- Pre-exposure prophylaxis and post-exposure prophylaxis in high risk
groups to prevent HIV infection may be more cost effective than
antiretroviral therapy (ART) of active HIV cases
- Although HIV is now considered a manageable condition since the
advent of ART, new cases are also increasing due to continued high risk
behavior among people
- Currently, there are no effective vaccines or control measures to
prevent HIV infection in high risk groups.
New Canadian guidelines state that measures to prevent HIV infection in high
risk populations, such as pre-exposure and post-exposure prophylaxis may
actually be more cost effective
than treating active HIV infections
. The guidelines appear in CMAJ
(Canadian Medical Association Journal)
in November 2017 and targets
high risk individuals who indulge in risky sexual behavior and IV drug users
According to Dr. Darrell Tan, an
infectious diseases physician and researcher at St. Michael's Hospital,
Toronto, Ontario, and his team, "The large financial cost of HIV infection
and the young age of those newly diagnosed (most new cases occur in those aged
30 to 39 years) underscore the economic and social importance of preventing new
‘Latest guidelines on pre and post-exposure prophylaxis to prevent HIV infection in high risk groups may bring down incidence of HIV in Canada.’
Development of Guidelines for
Prophylaxis - Key to Prevent HIV in High Risk Groups
- Nearly half (54%) of all newly
diagnosed infections in Canada occur in gay, bisexual and men who have sex with men (MSM), a high risk
group in whom the estimated risk of infection is 131 times higher than
drug users have been estimated to have 59
times more risk to get HIV than nonusers.
- Persons from countries where HIV is endemic, namely some African countries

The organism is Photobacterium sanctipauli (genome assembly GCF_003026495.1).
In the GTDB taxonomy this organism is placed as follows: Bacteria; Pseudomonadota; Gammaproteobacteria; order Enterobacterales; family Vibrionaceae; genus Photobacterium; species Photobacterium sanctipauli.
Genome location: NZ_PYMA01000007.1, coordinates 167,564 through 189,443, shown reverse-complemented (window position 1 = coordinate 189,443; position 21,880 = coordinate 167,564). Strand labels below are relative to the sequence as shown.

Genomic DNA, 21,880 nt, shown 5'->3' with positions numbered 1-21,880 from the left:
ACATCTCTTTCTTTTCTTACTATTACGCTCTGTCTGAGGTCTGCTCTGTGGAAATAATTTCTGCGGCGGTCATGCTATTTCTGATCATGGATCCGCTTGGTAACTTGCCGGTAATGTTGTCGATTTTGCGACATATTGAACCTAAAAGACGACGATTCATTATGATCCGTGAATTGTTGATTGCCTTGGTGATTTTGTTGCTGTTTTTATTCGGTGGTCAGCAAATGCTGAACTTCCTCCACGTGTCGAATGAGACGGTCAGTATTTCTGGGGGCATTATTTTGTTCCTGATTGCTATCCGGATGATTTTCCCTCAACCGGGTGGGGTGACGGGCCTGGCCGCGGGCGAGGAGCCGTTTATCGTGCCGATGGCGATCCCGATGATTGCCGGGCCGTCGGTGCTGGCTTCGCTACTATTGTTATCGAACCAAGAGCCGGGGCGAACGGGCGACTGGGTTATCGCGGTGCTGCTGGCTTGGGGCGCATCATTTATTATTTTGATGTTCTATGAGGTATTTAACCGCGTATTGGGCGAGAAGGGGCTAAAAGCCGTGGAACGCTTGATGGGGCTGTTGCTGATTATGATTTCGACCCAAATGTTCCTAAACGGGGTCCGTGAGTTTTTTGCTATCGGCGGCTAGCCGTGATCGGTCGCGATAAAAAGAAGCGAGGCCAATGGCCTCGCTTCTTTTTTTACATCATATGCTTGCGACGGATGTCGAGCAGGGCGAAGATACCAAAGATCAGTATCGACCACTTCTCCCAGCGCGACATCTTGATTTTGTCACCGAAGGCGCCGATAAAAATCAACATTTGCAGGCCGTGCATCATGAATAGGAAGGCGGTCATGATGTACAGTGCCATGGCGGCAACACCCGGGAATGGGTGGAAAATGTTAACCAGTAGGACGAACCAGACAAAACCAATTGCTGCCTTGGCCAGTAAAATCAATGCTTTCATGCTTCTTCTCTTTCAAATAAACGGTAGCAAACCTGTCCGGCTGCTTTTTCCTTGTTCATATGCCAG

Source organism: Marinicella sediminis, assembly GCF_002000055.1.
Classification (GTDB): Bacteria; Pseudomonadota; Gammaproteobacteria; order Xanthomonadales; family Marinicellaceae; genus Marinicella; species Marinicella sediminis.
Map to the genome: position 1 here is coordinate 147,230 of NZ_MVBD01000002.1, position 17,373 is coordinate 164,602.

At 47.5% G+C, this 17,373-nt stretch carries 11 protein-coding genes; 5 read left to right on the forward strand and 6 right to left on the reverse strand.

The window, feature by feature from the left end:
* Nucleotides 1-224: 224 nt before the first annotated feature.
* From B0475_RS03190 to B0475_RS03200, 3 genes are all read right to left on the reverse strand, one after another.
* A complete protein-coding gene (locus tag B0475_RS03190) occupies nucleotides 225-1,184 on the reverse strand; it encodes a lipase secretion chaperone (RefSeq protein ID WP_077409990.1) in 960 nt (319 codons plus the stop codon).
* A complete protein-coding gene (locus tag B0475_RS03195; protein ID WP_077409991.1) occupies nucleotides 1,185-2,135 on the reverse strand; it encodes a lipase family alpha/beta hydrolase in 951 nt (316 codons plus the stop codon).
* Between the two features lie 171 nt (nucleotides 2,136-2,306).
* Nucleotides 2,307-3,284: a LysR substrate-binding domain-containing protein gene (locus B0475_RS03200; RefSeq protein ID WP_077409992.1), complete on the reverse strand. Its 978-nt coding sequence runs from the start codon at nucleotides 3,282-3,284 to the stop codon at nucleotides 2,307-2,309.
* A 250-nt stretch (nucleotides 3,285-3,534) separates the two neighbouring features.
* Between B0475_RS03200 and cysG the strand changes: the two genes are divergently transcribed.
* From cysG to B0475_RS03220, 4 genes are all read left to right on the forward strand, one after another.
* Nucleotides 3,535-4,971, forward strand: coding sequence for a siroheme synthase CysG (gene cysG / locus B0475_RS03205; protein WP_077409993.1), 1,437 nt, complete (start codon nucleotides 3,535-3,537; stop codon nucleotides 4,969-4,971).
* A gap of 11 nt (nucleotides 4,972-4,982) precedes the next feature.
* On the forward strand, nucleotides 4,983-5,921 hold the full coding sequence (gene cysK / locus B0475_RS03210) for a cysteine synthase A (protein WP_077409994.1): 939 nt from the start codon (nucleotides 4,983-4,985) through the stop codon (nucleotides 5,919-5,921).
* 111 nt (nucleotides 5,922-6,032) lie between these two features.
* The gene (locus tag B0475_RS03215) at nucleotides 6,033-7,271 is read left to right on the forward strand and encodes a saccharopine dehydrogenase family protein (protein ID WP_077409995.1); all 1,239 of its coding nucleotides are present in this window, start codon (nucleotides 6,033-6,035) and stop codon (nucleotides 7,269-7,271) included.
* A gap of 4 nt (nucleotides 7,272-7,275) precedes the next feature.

are 6.4 times more likely to become infected
Canadians are also at higher risk (2.7 times more),
compared to the general Canadian population.
The above population belong to the high risk groups
in whom HIV prevention is aimed.
- The guidelines for pre-exposure and
post-exposure prophylaxis were developed by the Biomedical HIV Prevention
Working Group of the CIHR Canadian HIV Trials Network with a panel of 24
experts from diverse disciplines.
- These guidelines generally conform to international guidelines
followed in the USA, UK and Australia.
- The guidelines are aimed at health care personnel from
different disciplines like primary care, infectious diseases, emergency
medicine, nursing, pharmacy and others.
strategies are explained with easy reference boxes giving practical advice
on prevention of HIV infection.
- The guidelines may also be useful to policy makers who
draft important decisions on health and public welfare.
The authors of the study state, "We
hope that this guideline will contribute
to reducing HIV incidence in Canada by improving the quality of care,
increasing access to care, reducing inappropriate variation in practice
promoting the rigorous evaluation of biomedical prevention strategies
and Post-exposure Prophylaxis - Safe and Cost Effective
prophylaxis or PrEP refers to a method to